Ideal Classroom Environment

Creating an Ideal Classroom Environment

What’s the most difficult task for a teacher? Creating an ideal classroom environment in class that calls for the attention of every student. Surely, it is an enormous task in hand and definitely something that no teacher can avoid. After all, it is the duty of every teacher to make sure that he or she provides education in the best possible manner.

 

So how can a teacher effectively maintain his or her classroom? Read on.

1. Keep the class interactive: Students have a short attention span and they get really bored if they have to listen to a teacher blabber all day long. A teacher can make it interesting for them by holding discussions and PowerPoint presentations.

2. Tone of instruction: A teacher can work on his or her tone. Instead of using an authoritative and dull tone, it is better to be conversational and friendly with the students. This will create a positive and happy environment for students.

3. Use healthy body language: It is very important for the teacher to be comfortable with his or her surroundings. If he or she isn’t at peace or is distracted, it won’t be possible to have the class’ attention.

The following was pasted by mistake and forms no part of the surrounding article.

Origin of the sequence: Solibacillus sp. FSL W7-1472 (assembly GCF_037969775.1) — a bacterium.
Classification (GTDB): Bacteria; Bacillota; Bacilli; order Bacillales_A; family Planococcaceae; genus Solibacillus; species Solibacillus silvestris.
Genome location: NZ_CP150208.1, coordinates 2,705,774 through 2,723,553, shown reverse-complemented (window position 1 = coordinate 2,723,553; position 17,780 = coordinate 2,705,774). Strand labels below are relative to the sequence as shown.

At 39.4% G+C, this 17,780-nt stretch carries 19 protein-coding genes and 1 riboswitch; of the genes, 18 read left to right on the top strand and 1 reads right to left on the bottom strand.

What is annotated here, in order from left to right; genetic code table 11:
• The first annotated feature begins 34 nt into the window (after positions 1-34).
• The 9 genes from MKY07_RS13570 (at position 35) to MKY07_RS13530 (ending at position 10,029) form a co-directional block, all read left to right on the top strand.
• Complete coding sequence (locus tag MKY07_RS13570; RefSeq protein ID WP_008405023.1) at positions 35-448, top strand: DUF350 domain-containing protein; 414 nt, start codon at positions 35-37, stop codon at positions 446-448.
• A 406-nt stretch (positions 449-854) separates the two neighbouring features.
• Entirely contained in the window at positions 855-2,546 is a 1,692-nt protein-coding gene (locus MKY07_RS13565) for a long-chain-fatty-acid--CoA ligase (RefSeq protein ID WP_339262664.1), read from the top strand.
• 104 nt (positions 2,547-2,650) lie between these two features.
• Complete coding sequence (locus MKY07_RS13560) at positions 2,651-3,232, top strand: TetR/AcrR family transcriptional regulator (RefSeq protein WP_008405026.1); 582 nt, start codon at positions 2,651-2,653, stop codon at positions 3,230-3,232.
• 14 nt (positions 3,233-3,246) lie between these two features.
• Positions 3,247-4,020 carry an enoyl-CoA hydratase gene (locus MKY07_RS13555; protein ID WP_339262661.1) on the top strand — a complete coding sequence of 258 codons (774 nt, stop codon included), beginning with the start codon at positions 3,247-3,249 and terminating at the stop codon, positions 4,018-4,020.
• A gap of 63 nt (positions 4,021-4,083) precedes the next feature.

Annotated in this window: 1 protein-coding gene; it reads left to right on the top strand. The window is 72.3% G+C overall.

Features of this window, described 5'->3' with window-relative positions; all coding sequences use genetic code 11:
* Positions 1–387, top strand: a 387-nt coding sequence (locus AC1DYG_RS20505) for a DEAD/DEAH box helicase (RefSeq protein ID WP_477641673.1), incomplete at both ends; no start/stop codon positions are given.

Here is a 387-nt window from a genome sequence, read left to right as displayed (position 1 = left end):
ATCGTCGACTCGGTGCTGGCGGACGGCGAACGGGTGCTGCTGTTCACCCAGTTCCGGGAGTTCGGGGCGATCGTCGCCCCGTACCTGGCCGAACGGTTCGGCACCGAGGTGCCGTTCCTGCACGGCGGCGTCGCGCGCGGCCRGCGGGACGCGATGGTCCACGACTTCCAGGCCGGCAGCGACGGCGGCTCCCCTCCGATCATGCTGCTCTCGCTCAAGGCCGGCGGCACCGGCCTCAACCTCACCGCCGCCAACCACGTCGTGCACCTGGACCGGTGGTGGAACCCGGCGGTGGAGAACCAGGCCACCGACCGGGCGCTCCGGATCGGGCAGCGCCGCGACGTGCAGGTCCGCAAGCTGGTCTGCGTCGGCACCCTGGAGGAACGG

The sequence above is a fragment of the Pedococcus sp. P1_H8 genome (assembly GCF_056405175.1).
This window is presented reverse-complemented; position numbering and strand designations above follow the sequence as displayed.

4. Classroom placement: The teacher should ensure that the students sit in such a way that all of them can see the blackboard. He or she should remove distracting clutter such as a water bottle or duster from the blackboard.

Experiential Learning

Experiential Learning Vs. Rote Learning

The issue about rote learning and its role in the Indian system of education is widely debated across educational circles over cups of coffee and croissants. While the CBSE curriculum, that most of us have grown up with, has ingrained an ‘attitude’ of rote learning, the more competitive curricula like ICSE and IB have gone beyond information to turn it into knowledge. The reason I call the CBSE curriculum’s rote learning method an ‘attitude’ and not ‘behaviour’ is because that is a way of life for the teachers and students there. The excuse given – too much syllabus to be covered.

The basis of the supremacy of experiential learning over rote learning comes from Jean Piaget’s Theory of Cognitive Development.

Any progressive educationist will agree that although there is matter that has to be learnt through rote, the overarching module needs to be experiential in nature. There is no other way to ensure that students learn than to get them to engage with it. There is no argument whatsoever as to which method is better. Multi-sensorial learning has been established by scientists as the ideal way to increase retention in students so that when the time comes the information they have gathered can be put into practice. Schools are constantly trying to include ‘activity time’ and ‘clubs’ into the curriculum which will allow students to interact in a situation where they will have to rely on their knowledge, instincts and skills rather than the teacher and the information she provides.